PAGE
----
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Rescuers search for people after storm that killed 9 in South

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(NewsNation) — Rescuers raced to find people Friday after a massive storm that killed at least nine people in Alabama and Georgia.

At least 35 possible tornado touchdowns were reported across several states in the South, according to the Federal Emergency Management Agency. Tornado damage was reported in at least 14 counties in Alabama and five in Georgia, said the National Weather Service, which is still working to confirm the twisters.

Seven deaths were recorded in Autauga County, Alabama, 41 miles northeast of Selma, where an estimated 40 homes were damaged or destroyed by a tornado that cut a 20-mile path across two rural communities, said Ernie Baggett, the county’s emergency management director. At least 12 were taken to hospitals, Baggett said, including several mobile homes that were launched into the air.

“They weren’t just blown over,” he said. “They were blown a distance.”

A tornado that hit Selma cut a wide path through the downtown area. Brick buildings collapsed, oak trees were uprooted, cars were tossed onto their sides and power lines were left dangling, Selma is about 50 miles west of Montgomery, the Alabama capital, and was a flashpoint of the civil rights movement.

One tornado cut a 20-mile path across two rural Alabama communities Thursday before the worst of the weather moved across Georgia on a track south of Atlanta.

Calling it a “tragic night,” Georgia Gov. Brian Kemp said they had two fatalities: one state employee responding to storm damage, and a five-year-old who was killed by a tree falling on a vehicle.

All that remains of a house on County Road 43 is the foundation following severe weather, Thursday, Jan. 12, 2023, in Prattville, Ala. A giant, swirling storm system billowing across the South spurred a tornado on Thursday that shredded the walls of homes, toppled roofs and uprooted trees in Selma, Alabama, a city etched in the history of the civil rights movement.(AP Photo/Vasha Hunt)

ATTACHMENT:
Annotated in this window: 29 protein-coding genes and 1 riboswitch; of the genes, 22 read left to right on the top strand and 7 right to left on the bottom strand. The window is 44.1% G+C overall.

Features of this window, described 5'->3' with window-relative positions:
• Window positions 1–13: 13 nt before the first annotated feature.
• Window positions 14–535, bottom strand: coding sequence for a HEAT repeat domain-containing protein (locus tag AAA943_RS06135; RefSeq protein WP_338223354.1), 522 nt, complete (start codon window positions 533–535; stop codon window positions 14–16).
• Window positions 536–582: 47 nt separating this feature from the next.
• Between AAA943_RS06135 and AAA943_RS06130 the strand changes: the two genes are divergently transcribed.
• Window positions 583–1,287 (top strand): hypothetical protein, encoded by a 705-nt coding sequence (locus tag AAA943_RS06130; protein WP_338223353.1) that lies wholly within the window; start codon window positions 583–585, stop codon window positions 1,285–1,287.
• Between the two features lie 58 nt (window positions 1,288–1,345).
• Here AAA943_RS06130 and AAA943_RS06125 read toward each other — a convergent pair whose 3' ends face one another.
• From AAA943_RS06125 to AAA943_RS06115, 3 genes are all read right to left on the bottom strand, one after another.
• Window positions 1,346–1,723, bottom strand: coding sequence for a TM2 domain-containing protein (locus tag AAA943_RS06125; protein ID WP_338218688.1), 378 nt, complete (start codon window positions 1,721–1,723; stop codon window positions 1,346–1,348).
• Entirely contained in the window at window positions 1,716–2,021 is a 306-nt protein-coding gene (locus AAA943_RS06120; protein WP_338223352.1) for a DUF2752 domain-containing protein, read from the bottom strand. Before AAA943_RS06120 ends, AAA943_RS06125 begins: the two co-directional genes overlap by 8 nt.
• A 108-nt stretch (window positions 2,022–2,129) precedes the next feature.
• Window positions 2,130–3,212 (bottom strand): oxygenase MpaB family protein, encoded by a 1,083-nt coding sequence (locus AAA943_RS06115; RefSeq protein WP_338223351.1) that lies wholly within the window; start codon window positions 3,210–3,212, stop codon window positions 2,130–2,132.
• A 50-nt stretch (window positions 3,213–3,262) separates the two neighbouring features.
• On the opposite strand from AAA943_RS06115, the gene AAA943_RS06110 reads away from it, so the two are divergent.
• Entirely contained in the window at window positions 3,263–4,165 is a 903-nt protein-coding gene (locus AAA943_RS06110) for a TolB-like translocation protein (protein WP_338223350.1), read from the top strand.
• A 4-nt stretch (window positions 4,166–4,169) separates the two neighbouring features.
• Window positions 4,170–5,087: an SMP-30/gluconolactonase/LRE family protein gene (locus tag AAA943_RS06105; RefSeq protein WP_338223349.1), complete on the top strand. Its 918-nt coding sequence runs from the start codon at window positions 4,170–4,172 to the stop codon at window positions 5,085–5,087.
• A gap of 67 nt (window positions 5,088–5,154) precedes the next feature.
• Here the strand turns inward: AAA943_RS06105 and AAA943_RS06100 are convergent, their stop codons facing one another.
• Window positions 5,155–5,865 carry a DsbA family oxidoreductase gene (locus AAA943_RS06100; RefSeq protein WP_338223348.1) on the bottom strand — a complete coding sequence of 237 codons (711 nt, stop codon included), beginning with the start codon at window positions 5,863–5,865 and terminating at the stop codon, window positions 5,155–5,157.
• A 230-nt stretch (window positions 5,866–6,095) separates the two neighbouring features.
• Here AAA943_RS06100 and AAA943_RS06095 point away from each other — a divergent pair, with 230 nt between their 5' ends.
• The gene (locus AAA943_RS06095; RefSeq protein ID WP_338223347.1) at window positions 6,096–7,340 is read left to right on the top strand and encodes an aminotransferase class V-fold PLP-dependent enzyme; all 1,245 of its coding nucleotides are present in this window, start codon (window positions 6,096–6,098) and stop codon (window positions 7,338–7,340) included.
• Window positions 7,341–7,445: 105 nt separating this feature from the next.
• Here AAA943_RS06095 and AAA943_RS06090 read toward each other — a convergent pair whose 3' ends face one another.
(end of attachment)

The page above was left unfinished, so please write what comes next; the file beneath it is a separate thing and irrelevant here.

“We got a lot of state workers out there in dangerous situations, a lot of our private utility partners, and others that are trying to restore power,” Kemp said. “It’s a very dangerous environment, certainly last night, and still is today. We literally have teams responding all over the state where there is damage.”

A lot of roads are blocked, Kemp said, which is preventing crews from restoring power.

“We ask everybody to be patient,” the governor said. “We got every resource that we can possibly put on the ground, it’s just going to take us a while because it’s dangerous work, d there’s a lot of it to do.”

Officials in Georgia were not yet able to estimate storm damage as of Friday afternoon.

As of Friday afternoon, 35,124 people were without power in Georgia and Alabama, according to, which tracks outages nationwide.

This story is developing. Refresh for updates.

The Associated Press contributed to this report.

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